After 40, Colon already has three seasons with 14 or more wins (second all-time behind Phil Niekro's five). (Schlegel - MLB.com - 3/6/16)
Mets pitcher Bartolo Colon has allegedly been living a double life and is being sued for child support, according to a report by the New York Post. According to the Post, Alexandra Santos, 38, is suing the 42-year-old pitcher for unpaid child support for two children—an 8-year-old son and a 7-year-old daughter.
Colon has been married to his wife, Rosanna, for the last 21 years. The couple has four sons together.
"Mr. Colon obviously is a very talented baseball player and he earns a significant income, and we believe that his children should share in the lifestyle they would have enjoyed had their parents remained together," Santos' attorney Evan Schein told the Post.
According to the Post, Colon inadvertently revealed his identity when he briefly represented himself in court, which resulted in his name being listed as an attorney. The suit is listed in court papers as "Anonymous v. Anonymous."
The case is sealed, but court papers reportedly show that Santos has asked that Colon pay her legal fees and that the two reached a confidentiality agreement earlier this year. The Post was able to reach Colon's wife, Rosanna, and she confirmed that she knew about his second life, his other kids, and the lawsuit. She declined to comment on the ongoing case. (Ben Burrows - The Post-Standard - May 18, 2016)
July 8, 2016: There is no rest for those who wish to defy age. So when National League All-Star manager Terry Collins approached Colon to invite him to the 2016 All-Star Game in San Diego, Colon's answer seemed obvious.
"He didn't say, 'Hey, I need to rest, I'm 43 years old,'" Collins recalled. "He said, 'Thank you, I'd like to go.' So he's going to go."
Major League Baseball added the 43-year-old right-hander to the NL roster, replacing San Francisco's Madison Bumgarner. Scheduled to start against the D-backs on Sunday, Bumgarner declined his option to participate in the Midsummer Classic on short rest. (A Dicomo - MLB.com - July 9, 2016)
Bartolo walked through a room [at a press conference for the 2016 All-Star Game] filled largely with people half his age, wearing an oversized pair of sunglasses on his face and a fitness tracker on his wrist. He smiled, a lot, as he answered different variations of the same lines of questioning. How does he still succeed at age 43? How much fun is all of this? Might he hit a home run in the All-Star Game?
A table over, Mets teammate Noah Syndergaard nodded in Colon's direction. "He's a beaut," Syndergaard said.
If nothing else, Colon is a unique talent who doesn't quite fit within baseball's modern infrastructure, or at least within its expectations. He has proven to be the Mets' most durable starting pitcher at any age when not some, but all of his contemporaries are retired. As such, Colon is one of the New York Mets All-Stars, along with closer Jeurys Familia, outfielder Yoenis Cespedes and Syndergaard.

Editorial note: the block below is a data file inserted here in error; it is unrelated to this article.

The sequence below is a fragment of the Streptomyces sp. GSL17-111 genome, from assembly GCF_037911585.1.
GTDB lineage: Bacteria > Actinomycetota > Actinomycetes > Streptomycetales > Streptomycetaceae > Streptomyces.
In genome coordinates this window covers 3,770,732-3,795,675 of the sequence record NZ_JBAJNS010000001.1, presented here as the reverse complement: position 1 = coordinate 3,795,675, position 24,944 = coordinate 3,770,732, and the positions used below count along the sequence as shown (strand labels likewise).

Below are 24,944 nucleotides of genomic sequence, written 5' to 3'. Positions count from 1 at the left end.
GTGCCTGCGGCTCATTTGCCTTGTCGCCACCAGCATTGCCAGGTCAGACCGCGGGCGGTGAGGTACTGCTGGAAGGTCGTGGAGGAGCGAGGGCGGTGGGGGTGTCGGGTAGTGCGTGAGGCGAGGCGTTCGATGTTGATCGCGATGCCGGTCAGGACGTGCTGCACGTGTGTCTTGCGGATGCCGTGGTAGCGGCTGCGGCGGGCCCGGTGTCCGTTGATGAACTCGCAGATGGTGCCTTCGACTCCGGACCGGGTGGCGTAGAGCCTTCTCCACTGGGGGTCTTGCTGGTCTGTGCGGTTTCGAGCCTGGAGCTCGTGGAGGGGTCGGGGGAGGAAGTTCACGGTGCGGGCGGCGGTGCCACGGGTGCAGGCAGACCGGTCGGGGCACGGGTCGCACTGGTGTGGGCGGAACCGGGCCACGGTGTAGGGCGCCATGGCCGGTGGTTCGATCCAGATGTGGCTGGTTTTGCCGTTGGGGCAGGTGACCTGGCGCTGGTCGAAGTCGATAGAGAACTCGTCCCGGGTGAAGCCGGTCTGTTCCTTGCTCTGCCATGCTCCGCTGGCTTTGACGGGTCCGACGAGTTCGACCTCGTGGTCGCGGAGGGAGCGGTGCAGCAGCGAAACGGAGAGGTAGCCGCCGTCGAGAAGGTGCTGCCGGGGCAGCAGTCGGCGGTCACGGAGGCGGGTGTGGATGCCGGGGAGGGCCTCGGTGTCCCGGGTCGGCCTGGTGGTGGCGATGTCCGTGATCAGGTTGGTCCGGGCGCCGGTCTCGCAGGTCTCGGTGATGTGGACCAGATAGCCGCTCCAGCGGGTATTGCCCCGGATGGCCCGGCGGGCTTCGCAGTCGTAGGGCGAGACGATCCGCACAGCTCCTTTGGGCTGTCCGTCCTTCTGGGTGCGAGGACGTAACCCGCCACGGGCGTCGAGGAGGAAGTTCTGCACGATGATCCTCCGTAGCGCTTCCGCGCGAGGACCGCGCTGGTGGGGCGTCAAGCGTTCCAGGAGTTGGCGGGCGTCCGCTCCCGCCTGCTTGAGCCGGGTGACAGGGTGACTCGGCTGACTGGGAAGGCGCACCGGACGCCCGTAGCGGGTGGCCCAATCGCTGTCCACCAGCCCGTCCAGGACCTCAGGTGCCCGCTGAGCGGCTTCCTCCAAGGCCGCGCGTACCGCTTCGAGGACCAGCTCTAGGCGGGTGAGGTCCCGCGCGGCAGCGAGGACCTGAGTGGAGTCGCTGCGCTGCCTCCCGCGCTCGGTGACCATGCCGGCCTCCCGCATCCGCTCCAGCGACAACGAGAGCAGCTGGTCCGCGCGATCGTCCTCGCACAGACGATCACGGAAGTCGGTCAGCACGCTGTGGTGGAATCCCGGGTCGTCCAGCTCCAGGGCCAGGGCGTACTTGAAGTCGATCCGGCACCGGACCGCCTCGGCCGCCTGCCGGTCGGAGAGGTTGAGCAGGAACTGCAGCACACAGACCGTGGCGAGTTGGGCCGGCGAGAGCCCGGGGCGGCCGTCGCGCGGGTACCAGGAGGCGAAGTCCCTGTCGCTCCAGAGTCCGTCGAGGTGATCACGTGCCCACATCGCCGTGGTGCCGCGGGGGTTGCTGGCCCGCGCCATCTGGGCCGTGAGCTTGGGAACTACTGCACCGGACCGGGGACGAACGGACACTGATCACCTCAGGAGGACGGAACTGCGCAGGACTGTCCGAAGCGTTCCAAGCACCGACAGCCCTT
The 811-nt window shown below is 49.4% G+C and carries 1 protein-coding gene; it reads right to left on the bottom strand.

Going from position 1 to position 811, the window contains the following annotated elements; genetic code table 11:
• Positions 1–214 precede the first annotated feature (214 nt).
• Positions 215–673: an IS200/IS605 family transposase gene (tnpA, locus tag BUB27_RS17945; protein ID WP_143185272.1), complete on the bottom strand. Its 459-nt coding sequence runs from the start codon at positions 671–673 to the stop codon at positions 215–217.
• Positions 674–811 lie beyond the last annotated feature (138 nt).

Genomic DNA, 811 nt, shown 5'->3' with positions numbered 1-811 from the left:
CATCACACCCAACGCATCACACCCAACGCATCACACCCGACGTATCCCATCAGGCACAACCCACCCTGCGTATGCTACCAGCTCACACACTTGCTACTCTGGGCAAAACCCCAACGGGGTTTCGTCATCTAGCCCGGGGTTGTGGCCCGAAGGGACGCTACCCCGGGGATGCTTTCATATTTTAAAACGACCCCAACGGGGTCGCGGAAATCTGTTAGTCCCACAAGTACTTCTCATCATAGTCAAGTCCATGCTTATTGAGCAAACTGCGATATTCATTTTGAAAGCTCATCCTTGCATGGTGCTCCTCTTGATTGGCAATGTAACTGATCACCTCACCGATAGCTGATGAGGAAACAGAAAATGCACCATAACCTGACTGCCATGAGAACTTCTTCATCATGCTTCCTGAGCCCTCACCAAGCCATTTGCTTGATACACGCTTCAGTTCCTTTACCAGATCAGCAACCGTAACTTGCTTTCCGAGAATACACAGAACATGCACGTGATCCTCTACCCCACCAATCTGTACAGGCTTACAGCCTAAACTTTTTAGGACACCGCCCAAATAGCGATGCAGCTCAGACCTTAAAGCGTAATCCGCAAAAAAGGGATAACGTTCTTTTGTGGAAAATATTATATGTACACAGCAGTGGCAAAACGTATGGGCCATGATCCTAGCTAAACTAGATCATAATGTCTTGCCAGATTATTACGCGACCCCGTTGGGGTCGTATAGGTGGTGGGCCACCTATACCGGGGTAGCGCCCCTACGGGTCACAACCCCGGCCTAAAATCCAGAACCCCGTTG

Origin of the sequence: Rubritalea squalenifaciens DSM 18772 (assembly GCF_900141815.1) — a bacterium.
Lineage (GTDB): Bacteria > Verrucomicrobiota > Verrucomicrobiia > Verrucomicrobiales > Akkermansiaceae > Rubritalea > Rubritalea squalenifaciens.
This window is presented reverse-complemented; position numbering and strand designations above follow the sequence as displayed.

"I'm just out there having fun," Colon said through an interpreter. "I enjoy myself."
At some point along the line, fans caught on, turning Colon from a freak of nature -- he is 7-4 with a 3.28 ERA in 17 starts and one relief appearance, once again at an age when he's supposed to be golfing -- to a cult hero. Fans at Citi Field often give Colon a standing ovation simply for stepping up to the plate. When Colon hit his first career home run at Petco Park in May 2016, he all but earned a key to the city. His pitching style has evolved from what Carlos Beltran recalled as power, power, power back in the early 2000s to precision, precision, precision today.
But Colon's statistics are not the reason why he is beloved. "He's a teddy bear, man," Red Sox designated hitter David Ortiz said. "You can't fake that."
Colon simply laughs and plays along at references like those. He feeds the narrative with references to his own helmet-flying-off antics at the plate, giving earnest reporters the sound bites they desire. But to paint Colon as a cartoon character is to do him a disservice. Fanatic about his exercise regimen and as self-aware as any pitcher, Colon is shrewd enough to know what he must to do succeed. Mental strength defines him.
When Colon first joined the Mets in 2014, for example, Familia recalls the advice his new teammate offered. "He always talked to me about my confidence," said Familia, a first-time All-Star. "He said if you're scared, pack your stuff and go home, because scared people can't play the game."
Colon went on to tell Familia, "You have to enjoy what you do. You have to love it." It's an attitude that no one would accuse the 43-year-old of ignoring. "[I enjoy life] in every way," Colon said, "because you never know when it is your last day." (DiComo - MLB.com - 7/12/16)